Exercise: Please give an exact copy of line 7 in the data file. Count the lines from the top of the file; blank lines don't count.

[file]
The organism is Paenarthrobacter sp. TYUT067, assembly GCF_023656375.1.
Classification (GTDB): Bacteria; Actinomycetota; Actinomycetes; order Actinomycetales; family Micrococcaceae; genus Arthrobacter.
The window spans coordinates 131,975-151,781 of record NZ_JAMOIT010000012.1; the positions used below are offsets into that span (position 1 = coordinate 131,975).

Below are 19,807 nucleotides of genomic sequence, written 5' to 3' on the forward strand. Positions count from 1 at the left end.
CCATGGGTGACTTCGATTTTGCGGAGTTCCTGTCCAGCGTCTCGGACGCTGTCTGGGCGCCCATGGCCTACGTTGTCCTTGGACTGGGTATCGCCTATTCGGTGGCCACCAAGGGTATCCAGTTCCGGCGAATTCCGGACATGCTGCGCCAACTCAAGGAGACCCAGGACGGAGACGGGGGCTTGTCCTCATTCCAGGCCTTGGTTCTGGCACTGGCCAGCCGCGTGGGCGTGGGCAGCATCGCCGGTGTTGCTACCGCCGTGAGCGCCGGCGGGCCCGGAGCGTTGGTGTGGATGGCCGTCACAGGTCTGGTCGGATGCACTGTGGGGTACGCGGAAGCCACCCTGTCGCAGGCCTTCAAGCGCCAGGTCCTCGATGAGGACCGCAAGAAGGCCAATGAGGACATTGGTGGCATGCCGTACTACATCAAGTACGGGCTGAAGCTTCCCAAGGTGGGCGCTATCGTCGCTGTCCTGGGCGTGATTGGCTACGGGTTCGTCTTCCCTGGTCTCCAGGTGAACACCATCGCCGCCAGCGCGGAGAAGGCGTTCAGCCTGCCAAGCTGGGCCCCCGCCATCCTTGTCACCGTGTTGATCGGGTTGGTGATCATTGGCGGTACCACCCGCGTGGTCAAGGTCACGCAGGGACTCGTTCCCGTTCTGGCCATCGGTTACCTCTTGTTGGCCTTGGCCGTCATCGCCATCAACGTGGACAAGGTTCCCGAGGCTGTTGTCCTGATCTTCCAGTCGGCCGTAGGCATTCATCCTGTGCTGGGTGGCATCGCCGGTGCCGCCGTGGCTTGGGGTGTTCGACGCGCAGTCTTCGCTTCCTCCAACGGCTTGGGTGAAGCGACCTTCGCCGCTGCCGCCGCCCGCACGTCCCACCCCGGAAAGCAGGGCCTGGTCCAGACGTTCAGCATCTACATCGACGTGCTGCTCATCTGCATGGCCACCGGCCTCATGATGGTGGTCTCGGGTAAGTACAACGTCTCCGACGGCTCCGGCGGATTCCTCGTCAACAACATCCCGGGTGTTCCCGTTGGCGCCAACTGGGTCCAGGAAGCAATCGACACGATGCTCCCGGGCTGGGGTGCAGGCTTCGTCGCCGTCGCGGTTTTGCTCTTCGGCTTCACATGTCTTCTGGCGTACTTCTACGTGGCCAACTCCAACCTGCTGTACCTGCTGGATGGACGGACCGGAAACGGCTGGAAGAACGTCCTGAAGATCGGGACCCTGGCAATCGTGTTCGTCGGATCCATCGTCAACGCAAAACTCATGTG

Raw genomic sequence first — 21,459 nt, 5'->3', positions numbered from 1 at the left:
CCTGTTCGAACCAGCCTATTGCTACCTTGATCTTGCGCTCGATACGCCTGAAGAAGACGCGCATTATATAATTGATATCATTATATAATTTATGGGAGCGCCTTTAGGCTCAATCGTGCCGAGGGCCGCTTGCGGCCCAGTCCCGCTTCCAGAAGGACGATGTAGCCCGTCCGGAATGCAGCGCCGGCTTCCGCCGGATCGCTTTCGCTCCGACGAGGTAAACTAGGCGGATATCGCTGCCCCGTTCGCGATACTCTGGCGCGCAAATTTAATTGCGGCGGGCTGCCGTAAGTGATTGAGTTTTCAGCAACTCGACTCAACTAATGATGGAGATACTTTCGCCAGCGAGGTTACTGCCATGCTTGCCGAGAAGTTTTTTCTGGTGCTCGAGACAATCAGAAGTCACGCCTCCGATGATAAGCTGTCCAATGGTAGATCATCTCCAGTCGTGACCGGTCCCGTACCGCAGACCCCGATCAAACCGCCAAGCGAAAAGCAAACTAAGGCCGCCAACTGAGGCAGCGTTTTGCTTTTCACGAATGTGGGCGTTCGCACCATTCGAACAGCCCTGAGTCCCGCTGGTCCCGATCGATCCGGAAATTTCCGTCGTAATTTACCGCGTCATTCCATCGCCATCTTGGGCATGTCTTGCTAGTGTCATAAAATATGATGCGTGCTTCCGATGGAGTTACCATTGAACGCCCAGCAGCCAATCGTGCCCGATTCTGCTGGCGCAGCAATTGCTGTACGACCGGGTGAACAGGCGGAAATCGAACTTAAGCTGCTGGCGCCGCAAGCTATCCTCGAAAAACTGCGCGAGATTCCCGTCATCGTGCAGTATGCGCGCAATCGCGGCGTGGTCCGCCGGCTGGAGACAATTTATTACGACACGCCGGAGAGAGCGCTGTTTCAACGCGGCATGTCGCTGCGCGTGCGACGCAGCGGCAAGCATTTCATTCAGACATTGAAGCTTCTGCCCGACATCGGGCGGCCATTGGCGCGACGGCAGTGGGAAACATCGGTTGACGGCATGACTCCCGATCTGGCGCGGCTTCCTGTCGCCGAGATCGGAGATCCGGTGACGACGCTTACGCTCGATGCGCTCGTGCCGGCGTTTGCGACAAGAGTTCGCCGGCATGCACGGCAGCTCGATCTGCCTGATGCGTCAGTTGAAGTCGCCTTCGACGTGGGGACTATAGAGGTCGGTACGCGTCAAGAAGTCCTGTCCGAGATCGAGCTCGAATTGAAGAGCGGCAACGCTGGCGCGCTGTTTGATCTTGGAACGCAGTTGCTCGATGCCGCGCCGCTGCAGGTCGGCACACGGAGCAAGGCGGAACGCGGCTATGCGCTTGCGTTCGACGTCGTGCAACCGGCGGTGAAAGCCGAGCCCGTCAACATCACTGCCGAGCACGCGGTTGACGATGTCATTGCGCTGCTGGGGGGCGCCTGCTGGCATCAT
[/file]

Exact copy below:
CCTGTTCGAACCAGCCTATTGCTACCTTGATCTTGCGCTCGATACGCCTGAAGAAGACGCGCATTATATAATTGATATCATTATATAATTTATGGGAGCGCCTTTAGGCTCAATCGTGCCGAGGGCCGCTTGCGGCCCAGTCCCGCTTCCAGAAGGACGATGTAGCCCGTCCGGAATGCAGCGCCGGCTTCCGCCGGATCGCTTTCGCTCCGACGAGGTAAACTAGGCGGATATCGCTGCCCCGTTCGCGATACTCTGGCGCGCAAATTTAATTGCGGCGGGCTGCCGTAAGTGATTGAGTTTTCAGCAACTCGACTCAACTAATGATGGAGATACTTTCGCCAGCGAGGTTACTGCCATGCTTGCCGAGAAGTTTTTTCTGGTGCTCGAGACAATCAGAAGTCACGCCTCCGATGATAAGCTGTCCAATGGTAGATCATCTCCAGTCGTGACCGGTCCCGTACCGCAGACCCCGATCAAACCGCCAAGCGAAAAGCAAACTAAGGCCGCCAACTGAGGCAGCGTTTTGCTTTTCACGAATGTGGGCGTTCGCACCATTCGAACAGCCCTGAGTCCCGCTGGTCCCGATCGATCCGGAAATTTCCGTCGTAATTTACCGCGTCATTCCATCGCCATCTTGGGCATGTCTTGCTAGTGTCATAAAATATGATGCGTGCTTCCGATGGAGTTACCATTGAACGCCCAGCAGCCAATCGTGCCCGATTCTGCTGGCGCAGCAATTGCTGTACGACCGGGTGAACAGGCGGAAATCGAACTTAAGCTGCTGGCGCCGCAAGCTATCCTCGAAAAACTGCGCGAGATTCCCGTCATCGTGCAGTATGCGCGCAATCGCGGCGTGGTCCGCCGGCTGGAGACAATTTATTACGACACGCCGGAGAGAGCGCTGTTTCAACGCGGCATGTCGCTGCGCGTGCGACGCAGCGGCAAGCATTTCATTCAGACATTGAAGCTTCTGCCCGACATCGGGCGGCCATTGGCGCGACGGCAGTGGGAAACATCGGTTGACGGCATGACTCCCGATCTGGCGCGGCTTCCTGTCGCCGAGATCGGAGATCCGGTGACGACGCTTACGCTCGATGCGCTCGTGCCGGCGTTTGCGACAAGAGTTCGCCGGCATGCACGGCAGCTCGATCTGCCTGATGCGTCAGTTGAAGTCGCCTTCGACGTGGGGACTATAGAGGTCGGTACGCGTCAAGAAGTCCTGTCCGAGATCGAGCTCGAATTGAAGAGCGGCAACGCTGGCGCGCTGTTTGATCTTGGAACGCAGTTGCTCGATGCCGCGCCGCTGCAGGTCGGCACACGGAGCAAGGCGGAACGCGGCTATGCGCTTGCGTTCGACGTCGTGCAACCGGCGGTGAAAGCCGAGCCCGTCAACATCACTGCCGAGCACGCGGTTGACGATGTCATTGCGCTGCTGGGGGGCGCCTGCTGGCATCAT